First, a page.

A niche blog dedicated to the issues that arise when supplementary protection certificates (SPCs) extend patents beyond their normal life -- and to the respective positions of patent owners, investors, competitors and consumers. The blog also addresses wider issues that may be of interest or use to those involved in the extension of patent rights. You can email The SPC Blog here

Tuesday 15 December 2009

Escilatopram in Germany - the BGH decides

The German Federal Supreme Court (FSC) recently reversed the German Patent and Trademark Court decision on the validity of Escilatopram patent EP 0347 066 and its related SPC (SPC No. 103 99 030 to Escitalopram and non-toxic acid addition salts thereof) - Read the decision in original - here (unfortunately, no English language version available). The IPKat (Thanks!) provides a short summary of the facts of the case here.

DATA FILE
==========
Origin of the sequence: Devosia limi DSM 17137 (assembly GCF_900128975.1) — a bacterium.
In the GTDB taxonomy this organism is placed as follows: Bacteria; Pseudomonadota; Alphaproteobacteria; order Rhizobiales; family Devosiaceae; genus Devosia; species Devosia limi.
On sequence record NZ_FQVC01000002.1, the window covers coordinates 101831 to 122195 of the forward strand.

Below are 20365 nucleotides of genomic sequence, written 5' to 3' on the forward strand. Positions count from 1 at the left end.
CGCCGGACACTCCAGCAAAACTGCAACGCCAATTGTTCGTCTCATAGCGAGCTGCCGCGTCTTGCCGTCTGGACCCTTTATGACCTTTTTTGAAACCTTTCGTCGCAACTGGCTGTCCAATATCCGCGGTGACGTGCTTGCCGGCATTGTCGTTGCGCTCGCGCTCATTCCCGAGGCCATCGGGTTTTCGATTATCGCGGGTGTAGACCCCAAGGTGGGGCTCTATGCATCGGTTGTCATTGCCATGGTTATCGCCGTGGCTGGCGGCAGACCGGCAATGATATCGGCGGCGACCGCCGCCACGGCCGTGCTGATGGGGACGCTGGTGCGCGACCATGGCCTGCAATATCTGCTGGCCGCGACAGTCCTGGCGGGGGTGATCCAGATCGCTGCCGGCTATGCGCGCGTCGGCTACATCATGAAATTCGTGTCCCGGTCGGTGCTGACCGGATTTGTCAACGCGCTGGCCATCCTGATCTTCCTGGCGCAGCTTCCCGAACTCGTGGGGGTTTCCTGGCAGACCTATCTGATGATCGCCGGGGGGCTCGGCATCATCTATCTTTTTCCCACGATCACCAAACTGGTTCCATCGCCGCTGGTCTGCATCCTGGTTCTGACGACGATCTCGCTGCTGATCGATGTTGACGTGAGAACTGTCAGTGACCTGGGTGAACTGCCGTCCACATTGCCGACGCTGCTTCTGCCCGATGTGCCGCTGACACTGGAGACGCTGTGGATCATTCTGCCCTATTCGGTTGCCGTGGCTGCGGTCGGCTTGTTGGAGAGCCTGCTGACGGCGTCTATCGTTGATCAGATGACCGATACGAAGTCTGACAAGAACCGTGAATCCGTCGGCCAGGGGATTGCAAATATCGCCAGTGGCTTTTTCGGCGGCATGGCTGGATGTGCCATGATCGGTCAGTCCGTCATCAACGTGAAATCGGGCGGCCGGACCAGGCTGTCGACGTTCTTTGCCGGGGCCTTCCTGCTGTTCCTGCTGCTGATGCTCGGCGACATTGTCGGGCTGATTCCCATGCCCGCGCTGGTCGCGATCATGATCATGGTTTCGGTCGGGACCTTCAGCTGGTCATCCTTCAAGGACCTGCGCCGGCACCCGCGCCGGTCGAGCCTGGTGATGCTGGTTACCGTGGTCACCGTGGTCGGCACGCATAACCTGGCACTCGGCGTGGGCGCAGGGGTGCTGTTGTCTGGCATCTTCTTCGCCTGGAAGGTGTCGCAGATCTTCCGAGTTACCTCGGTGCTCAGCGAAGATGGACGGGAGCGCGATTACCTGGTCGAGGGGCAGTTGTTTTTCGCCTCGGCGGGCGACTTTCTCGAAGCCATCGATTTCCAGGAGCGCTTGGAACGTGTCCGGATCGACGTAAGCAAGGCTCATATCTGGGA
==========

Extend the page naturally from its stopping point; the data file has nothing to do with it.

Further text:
On SPCs, the FSC held that a marketing authorisation for a racemic product does not prevent the grant of a supplementary protection certificate to an enantiomer form of the product based on a later marketing authorisation to the enantiomer of the product and a patent on that enantiomer.

You might recall that this case has also been heard and decided in the Netherlands (here in Dutch, and here for an English translation) and the UK (here).

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